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I'm sure this question has probably been answered before, so I apologize, but I wasn't able to find the proper search terms to find the answer.

Given the following code example, does db.GetRecords().Any() get executed?

string s = "Z";
bool x = s.IndexOfAny(new[] { 'A', 'B' }) > 0 &&
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You could try that out with some simpler function and you would get your answer. –  Shamim Hafiz Oct 22 '10 at 14:11
@Gunner Good point. I should have thought of that. I guess not enough coffee yet this morning. –  Nate Pinchot Oct 22 '10 at 14:15

6 Answers 6

up vote 8 down vote accepted

No. Both && and || are evaluated by short-circuit evaluation. This means that a && b returns false if a is false and a || b returns true if a is true and it will not evaluate b in either of these cases.

If for some reason you do not want short-circuit evaluation you can use the bitwise operators & and |.

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Is there actually any good reason to use the singular & and | ? –  m.edmondson Oct 22 '10 at 14:56
@eddy56 & and | are often use to evaluate flags where multiple flags can be set. –  Matthew Vines Oct 22 '10 at 14:57

No, C# use short circuit and. So the answer is no.

If you need to evaluate both, use NON-SHORT-CIRCUIT operator by using just one ampersand &.

tring s = "Z";
bool x = s.IndexOfAny(new[] { 'A', 'B' }) > 0 &

Please note the single &.

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No. The && operator short-circuits (which means it stops evaluating the expression after any part of the expression evaluates to false).

The || operator also short-circuits but stops evaluating after any part of the expression evaluates to true.

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|| does not stop evaluating when it detects an argument that is false. –  jason Oct 22 '10 at 14:14
@Malfist: I don't need one. You're telling me that false || true should evaluate to false? –  jason Oct 22 '10 at 14:17
@Jason Wow. Made a quick edit and obviously didn't think about what I was typing. Rolled back. ...need more coffee. –  Justin Niessner Oct 22 '10 at 14:20
@Jason, my bad. I misread that. –  Malfist Oct 22 '10 at 14:35

I say that for a C# logic-AND (&&), the second that an expression is false, since they all need to be true for the expression to be true, the compiler stops evaluating immediately.

&& Operator (C# Reference)

The conditional-AND operator (&&) performs a logical-AND of its bool operands, but only evaluates its second operand if necessary.

Contrarely to a logic-AND, the logic-OR (||) only requires only one expression among all to be true, for the whole expression to be true. So, instead of short-circuiting over a false evaluation, the || operator causes the compiler to short-circuit over a true evaluation.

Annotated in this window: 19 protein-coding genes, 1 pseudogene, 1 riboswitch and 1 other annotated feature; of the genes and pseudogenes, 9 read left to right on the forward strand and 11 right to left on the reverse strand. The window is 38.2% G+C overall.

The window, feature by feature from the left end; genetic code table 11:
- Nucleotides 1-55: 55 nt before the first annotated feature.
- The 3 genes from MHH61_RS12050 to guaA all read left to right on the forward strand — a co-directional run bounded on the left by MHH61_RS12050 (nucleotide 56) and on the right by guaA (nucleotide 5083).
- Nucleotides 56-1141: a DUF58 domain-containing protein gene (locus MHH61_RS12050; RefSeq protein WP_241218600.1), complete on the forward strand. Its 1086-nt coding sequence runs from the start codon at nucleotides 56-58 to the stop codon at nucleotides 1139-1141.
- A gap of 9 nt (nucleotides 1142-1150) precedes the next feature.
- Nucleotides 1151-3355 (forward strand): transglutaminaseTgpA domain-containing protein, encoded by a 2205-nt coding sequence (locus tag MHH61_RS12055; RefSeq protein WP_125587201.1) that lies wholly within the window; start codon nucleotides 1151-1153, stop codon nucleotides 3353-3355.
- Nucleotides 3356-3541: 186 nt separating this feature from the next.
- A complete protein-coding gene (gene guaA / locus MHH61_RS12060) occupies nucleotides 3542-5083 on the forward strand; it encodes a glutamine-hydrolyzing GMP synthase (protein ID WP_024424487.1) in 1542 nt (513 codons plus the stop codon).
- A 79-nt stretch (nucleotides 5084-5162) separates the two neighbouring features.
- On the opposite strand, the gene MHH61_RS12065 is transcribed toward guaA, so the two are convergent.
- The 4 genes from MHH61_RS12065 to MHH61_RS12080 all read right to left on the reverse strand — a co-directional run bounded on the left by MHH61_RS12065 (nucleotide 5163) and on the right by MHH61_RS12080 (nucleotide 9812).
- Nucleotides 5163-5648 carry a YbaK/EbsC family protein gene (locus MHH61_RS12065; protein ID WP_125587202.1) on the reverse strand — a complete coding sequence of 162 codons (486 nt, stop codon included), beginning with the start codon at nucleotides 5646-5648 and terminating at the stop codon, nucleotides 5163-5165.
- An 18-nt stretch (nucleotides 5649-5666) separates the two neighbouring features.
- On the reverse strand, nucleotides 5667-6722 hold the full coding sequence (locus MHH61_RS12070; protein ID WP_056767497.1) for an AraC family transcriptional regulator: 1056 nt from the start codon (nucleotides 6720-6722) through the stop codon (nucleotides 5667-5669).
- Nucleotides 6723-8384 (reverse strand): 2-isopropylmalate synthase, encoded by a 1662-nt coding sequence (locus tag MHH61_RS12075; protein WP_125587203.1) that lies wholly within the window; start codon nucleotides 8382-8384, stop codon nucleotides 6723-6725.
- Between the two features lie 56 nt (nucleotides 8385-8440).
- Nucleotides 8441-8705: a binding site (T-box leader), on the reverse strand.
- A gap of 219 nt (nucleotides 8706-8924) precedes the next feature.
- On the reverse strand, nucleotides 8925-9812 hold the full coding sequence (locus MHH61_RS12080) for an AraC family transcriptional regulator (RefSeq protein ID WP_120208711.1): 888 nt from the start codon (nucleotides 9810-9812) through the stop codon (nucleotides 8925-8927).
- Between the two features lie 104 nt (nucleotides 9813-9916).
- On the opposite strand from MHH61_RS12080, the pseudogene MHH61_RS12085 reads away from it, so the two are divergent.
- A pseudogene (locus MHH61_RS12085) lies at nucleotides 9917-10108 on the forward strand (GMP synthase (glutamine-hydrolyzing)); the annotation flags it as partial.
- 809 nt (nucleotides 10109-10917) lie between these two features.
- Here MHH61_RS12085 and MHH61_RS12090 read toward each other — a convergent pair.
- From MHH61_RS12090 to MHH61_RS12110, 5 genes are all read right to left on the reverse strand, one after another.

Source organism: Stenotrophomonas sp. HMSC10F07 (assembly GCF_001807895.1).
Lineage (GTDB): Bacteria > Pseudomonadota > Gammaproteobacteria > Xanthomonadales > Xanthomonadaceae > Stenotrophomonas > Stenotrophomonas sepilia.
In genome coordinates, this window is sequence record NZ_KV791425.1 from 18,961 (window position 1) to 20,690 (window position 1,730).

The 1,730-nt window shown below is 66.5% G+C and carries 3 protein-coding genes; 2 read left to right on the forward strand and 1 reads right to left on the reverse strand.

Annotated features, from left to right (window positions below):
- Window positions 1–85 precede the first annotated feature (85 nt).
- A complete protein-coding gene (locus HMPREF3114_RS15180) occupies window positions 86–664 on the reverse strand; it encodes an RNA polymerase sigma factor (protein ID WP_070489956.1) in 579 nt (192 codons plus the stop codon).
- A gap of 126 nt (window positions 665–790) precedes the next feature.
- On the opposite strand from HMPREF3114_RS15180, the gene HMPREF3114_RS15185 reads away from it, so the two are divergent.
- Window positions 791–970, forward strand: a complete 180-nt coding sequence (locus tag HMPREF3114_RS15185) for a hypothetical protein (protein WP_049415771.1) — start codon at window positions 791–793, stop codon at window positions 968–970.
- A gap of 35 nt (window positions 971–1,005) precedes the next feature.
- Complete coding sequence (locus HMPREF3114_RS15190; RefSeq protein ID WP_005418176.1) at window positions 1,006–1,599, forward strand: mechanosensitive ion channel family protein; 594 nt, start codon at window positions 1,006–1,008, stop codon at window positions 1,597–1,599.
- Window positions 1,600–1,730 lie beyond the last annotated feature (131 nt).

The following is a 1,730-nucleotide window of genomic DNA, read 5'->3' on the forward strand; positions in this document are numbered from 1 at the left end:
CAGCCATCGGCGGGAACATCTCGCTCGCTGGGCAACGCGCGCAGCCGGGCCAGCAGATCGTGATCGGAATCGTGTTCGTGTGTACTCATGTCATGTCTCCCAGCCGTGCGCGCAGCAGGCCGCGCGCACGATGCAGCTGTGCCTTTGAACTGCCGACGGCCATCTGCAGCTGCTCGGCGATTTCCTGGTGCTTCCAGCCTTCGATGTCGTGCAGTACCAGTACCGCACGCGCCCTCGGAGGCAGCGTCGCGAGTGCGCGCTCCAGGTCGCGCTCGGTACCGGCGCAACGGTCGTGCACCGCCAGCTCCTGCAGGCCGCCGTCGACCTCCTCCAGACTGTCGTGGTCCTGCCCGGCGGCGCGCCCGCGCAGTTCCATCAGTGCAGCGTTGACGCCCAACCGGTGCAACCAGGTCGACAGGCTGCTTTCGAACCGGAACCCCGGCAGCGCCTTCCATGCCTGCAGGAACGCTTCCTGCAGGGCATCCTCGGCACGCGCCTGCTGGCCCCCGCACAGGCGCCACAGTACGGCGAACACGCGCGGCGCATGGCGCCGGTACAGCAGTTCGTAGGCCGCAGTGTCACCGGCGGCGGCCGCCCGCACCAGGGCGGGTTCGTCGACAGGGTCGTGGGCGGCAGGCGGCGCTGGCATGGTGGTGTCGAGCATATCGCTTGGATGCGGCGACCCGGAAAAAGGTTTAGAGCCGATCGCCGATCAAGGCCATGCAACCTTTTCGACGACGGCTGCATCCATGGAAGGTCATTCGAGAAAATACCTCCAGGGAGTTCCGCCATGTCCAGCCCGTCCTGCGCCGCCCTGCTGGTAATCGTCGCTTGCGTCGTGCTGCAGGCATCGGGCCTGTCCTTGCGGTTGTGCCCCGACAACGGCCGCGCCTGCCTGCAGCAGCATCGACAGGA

|| Operator (C# Reference)

Now, that is the behaviour of the C# compiler, but it doesn't mean every compiler bahves that way, as in VB.NET, you have two logic-AND operators (And, AndAlso), and two logic-OR operators (Or, OrElse). The And operator, used for both bitwise and logic conjunctions, does not short-circuit when the first expression returns false and evaluate the other anyway, while AndAlso will short-circuit the evaluation when the first logical expression is false. That is the same with Or and OrElse, where Or doesn't short-circuit, and OrElse does.

And Operator (Visual Basic)

Performs a logical conjunction on two Boolean expressions, or a bitwise conjunction on two numeric expressions.

AndAlso Operator (Visual Basic)

Performs short-circuiting logical conjunction on two expressions.

Or Operator (Visual Basic)

Performs a logical disjunction on two Boolean expressions, or a bitwise disjunction on two numeric expressions.

OrElse Operator (Visual Basic)

Performs short-circuiting inclusive logical disjunction on two expressions.

In short, I would say that this depends on the compiler you're working with. As for C#, it does short-circuit.

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It is shortcircuiting and allows you to do things like this:

if(ob && ob.somefunc()) { ... }

if both operations were evaluated, there would be a possibility of referencing a null object, which would be a runtime exception.

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I think you mean if (ob != null && .. since the only way that would work is ob was a bool and bools don't really have methods unless you created somefunc to be an extension method which at that point it doesn't necessarily matter if ob is defined or not. –  Chris Marisic Oct 22 '10 at 17:11
Yes you're right, I was thinking of C++. –  DanDan Oct 25 '10 at 8:56

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